We took some little gifts for the children (air balloons and colored pens), but also packed some basic medicines for the village chief family, who would host us for the night. Once we handed out the gifts, the children’s’ fascination, their smiles and sudden excitement stroke us out of place…no matter how filthy or disadvantaged the little boys and girls around us appeared!

Still, looking back and digesting this experience, we realize that we’ve made a mistake. Certainly, it was great to see the kids happy with our gifts, but we underestimated how many children there were. In the beginning, there were 10, but out of a sudden we were surrounded by 50 or something children. Everyone waited for another gift. Of course, we didn’t have a present for everyone. So next time, we will be a bit more cautious – we would give school materials (pens, etc.) to the village teachers or to the chief (as we do it with the medicines). In this case, people with authority can distribute the items, there will be no “chaotic present hunt” and the kids won’t start to EXPECT gifts whenever foreigners come to visit their tribe.

The Chilled-Out Big Boss, Lao-Lao Whiskey & Opium
In each village we were hosted by the village chief and his family. The chief (= the big boss) is elected by the people – he is usually the most educated and wealthiest person in the tribe.

We immediately realized that the chief must be a huge respect figure to all others in the group. Somehow we saw the kids and women constantly working. They prepared the meals, cleared the tables, collected fire wood, carried other heavy loads on their backs or fed the pigs. In contrast, the “big boss” and his pals were always quite chilled-out. They take long (or on-going breaks), socialize, laugh… or spend time with foreigners – us.

The atmosphere during dinner time was quite amusing; the chief kept graciously filling our cups with lao-lao, a strong home brew whiskey made from rice. And besides whiskey, there was also opium.

Well, according to what is communicated to the public, the Akha are former opium growers, but now fruit farmers. No doubt, this might be true, but some of them are definitely still passionate opium smokers. As if it would be the most normal thing ever, the “big boss” and his pals altered the huts into smoking shacks. Their mood improved increasingly and actually, we had good fun watching them with their enormously huge bamboo water pipes and their chilled-out state of mind.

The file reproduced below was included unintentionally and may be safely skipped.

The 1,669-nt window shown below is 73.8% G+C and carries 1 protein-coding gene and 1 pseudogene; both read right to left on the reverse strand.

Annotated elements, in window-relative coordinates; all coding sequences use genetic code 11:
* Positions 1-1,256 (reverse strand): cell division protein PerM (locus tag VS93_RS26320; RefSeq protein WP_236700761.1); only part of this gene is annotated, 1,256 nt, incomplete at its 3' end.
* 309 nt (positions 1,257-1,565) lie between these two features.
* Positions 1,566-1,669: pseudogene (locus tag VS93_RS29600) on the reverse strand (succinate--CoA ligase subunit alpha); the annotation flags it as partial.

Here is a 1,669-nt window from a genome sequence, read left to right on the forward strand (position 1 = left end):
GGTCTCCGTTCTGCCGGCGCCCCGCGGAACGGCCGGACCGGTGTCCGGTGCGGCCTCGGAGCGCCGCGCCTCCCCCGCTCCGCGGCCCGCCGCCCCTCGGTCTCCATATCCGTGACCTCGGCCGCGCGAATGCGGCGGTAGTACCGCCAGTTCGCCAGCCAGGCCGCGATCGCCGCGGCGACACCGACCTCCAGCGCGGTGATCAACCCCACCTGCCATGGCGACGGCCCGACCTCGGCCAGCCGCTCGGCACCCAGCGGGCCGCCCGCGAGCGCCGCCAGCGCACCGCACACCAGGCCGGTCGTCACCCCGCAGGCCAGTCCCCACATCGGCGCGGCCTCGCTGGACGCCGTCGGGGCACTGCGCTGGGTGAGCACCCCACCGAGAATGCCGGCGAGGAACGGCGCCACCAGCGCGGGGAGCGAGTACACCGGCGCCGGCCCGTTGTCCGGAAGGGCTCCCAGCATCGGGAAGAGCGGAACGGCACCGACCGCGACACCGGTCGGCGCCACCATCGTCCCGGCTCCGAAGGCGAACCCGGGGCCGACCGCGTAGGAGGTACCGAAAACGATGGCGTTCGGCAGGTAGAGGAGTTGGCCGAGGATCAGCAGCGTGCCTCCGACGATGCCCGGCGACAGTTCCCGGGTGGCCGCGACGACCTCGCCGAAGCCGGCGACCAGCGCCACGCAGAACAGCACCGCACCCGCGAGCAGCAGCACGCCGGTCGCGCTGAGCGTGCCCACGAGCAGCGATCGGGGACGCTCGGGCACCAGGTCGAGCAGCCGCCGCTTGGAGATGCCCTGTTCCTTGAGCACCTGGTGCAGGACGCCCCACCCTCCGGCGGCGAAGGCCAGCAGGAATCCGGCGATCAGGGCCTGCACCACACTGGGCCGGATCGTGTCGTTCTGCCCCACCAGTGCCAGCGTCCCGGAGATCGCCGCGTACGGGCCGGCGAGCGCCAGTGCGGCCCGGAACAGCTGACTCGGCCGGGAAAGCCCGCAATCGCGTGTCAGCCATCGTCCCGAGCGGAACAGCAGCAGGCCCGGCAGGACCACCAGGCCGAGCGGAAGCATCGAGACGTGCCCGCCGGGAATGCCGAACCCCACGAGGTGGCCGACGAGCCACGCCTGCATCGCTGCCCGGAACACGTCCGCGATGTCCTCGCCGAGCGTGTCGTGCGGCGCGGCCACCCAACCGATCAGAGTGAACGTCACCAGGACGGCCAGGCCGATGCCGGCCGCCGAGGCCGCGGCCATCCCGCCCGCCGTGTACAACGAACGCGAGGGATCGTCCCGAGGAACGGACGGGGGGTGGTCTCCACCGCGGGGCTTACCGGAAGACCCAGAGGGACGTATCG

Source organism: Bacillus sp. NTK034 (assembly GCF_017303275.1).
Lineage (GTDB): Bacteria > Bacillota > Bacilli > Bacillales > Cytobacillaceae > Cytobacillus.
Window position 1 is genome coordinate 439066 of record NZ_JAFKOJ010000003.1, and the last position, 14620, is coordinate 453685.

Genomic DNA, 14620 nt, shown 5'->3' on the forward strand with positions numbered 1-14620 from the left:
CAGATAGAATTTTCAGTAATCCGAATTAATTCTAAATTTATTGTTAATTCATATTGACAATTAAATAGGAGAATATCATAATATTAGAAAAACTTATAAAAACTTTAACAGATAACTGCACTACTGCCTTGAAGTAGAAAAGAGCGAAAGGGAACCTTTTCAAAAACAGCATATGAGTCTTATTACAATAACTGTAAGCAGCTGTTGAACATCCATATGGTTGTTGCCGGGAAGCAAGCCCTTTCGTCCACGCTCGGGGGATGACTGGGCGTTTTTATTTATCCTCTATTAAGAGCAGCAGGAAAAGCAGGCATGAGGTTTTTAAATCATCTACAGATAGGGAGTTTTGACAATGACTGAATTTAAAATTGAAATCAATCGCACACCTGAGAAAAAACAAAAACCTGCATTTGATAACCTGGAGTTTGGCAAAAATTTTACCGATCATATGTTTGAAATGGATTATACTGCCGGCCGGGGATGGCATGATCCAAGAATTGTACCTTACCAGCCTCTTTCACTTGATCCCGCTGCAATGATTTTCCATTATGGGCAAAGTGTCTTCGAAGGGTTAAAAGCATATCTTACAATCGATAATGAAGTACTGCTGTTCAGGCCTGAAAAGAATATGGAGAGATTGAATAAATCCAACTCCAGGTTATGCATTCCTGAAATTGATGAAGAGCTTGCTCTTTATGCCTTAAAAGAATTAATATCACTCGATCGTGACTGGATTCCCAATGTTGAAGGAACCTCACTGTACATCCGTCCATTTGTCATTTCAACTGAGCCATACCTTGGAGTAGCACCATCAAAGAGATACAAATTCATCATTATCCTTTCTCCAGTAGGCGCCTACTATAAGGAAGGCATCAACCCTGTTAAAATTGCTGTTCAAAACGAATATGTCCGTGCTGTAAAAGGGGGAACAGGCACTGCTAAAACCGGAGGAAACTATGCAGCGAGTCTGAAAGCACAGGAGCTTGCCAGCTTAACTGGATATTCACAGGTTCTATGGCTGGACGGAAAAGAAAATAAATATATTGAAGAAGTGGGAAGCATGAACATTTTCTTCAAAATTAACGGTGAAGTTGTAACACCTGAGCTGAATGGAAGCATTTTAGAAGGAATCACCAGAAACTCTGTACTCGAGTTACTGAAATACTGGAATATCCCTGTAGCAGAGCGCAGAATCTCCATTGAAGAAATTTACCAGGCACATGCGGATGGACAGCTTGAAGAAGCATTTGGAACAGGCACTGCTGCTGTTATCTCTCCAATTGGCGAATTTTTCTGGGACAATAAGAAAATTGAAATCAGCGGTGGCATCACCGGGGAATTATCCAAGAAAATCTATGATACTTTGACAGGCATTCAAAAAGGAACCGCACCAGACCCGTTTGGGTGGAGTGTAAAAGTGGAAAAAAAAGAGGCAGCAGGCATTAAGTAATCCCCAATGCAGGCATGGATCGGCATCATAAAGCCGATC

All in all, this trek was another unforgettable experience as so many other things during our time in Laos. Time always seems too short to discover these wonderful countries!

Well, this was our last post from Laos. Right now we are spending our last 3 days on Don Khon Island, one of the 4000 pretty Mekong River islands in the south. And finally we are doing things “Lao-like”… we are reminiscing our past adventures, chill-out in our bungalow’s hammock and listen to rice grow :-).


  1. Good morning Brigitte and Robert, just enjoyed your blog from Laos….a life in isolation and opium consumption from the locals. When I read your report I was reminded of the movie Avatar as you explained their religion „animism“. I think many of these religions have a reason and have some good believes including their isolated life. Also came into my mind that isolation and being poor is always a matter of comparison with another life they don’t have… is that good or bad!?? I agree with your explanation of how simple they live and what a reduced life style people can have, even the word life style is most probably just to „over ranked“. Anyhow, the Akha boss “Cheffe” seems to be quite a character. It’s incredible to read all the time about another thousands of islands like the 4000 Mekong islands… and we are all running around in this world – maybe with closed eyes. Nice to read your eye-opener trip reports. At the end I only see that maybe Robert got infected by the “hard working” Akha boss… looks like listening to rice grow needs some relaxation :-). See you next weekend, Dad….from Shanghai